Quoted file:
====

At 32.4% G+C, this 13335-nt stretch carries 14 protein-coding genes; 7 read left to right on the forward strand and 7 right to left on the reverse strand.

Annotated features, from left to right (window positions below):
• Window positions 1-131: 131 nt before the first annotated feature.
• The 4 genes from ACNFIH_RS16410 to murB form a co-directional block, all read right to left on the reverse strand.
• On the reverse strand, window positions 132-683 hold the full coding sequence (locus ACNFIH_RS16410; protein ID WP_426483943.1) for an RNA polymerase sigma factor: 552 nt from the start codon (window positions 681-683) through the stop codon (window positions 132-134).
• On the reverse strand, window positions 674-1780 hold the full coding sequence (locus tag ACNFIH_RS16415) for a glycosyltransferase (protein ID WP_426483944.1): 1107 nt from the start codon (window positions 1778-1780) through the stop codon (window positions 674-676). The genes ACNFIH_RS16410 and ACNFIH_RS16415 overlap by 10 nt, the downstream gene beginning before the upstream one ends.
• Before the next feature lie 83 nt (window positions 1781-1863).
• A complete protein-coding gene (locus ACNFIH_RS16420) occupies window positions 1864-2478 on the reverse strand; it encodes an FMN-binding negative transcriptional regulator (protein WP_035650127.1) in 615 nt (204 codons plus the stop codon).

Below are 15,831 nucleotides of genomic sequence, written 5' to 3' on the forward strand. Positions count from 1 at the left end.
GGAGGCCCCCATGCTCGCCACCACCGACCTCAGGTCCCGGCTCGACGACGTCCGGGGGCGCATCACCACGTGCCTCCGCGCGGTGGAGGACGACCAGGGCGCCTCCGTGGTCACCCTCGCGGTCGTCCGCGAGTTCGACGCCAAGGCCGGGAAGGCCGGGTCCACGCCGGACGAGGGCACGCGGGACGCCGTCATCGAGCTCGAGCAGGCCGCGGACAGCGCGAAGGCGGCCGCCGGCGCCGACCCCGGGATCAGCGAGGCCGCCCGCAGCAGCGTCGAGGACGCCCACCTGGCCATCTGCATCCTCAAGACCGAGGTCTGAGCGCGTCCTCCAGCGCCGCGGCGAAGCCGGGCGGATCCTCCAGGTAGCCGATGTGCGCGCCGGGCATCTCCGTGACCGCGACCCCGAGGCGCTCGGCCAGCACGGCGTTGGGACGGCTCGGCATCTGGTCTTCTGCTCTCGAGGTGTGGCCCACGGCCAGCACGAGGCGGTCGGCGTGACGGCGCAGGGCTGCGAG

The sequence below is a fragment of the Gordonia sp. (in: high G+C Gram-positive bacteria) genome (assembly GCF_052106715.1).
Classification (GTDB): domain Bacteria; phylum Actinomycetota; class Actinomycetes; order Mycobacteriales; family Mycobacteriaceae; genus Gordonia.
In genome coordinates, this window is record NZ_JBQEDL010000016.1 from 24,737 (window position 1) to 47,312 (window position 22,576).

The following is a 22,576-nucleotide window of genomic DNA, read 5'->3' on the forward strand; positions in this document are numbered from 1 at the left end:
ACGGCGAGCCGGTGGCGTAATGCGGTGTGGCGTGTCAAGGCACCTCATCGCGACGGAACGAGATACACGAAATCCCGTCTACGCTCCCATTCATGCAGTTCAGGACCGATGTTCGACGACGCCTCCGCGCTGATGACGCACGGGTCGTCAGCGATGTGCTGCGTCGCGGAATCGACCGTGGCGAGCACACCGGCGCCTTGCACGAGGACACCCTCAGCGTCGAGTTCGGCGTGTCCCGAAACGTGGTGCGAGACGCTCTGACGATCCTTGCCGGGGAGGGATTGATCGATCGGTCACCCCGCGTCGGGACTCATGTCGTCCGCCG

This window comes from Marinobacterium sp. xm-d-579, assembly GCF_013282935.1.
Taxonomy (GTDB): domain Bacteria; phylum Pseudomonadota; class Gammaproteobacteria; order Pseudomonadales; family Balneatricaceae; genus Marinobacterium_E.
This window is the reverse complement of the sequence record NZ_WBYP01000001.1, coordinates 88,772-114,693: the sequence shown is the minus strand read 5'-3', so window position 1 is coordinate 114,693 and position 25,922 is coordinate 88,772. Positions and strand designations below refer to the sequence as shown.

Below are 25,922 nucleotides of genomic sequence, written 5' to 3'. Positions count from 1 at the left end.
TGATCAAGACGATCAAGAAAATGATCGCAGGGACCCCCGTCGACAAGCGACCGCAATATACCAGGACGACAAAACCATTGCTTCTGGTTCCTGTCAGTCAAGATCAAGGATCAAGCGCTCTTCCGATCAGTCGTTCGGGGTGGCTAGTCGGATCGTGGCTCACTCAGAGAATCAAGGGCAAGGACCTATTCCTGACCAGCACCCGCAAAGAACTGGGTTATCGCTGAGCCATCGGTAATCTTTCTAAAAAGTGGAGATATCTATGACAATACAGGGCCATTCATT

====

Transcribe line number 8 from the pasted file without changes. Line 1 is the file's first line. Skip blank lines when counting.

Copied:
• A complete protein-coding gene (locus ACNFIH_RS16420) occupies window positions 1864-2478 on the reverse strand; it encodes an FMN-binding negative transcriptional regulator (protein WP_035650127.1) in 615 nt (204 codons plus the stop codon).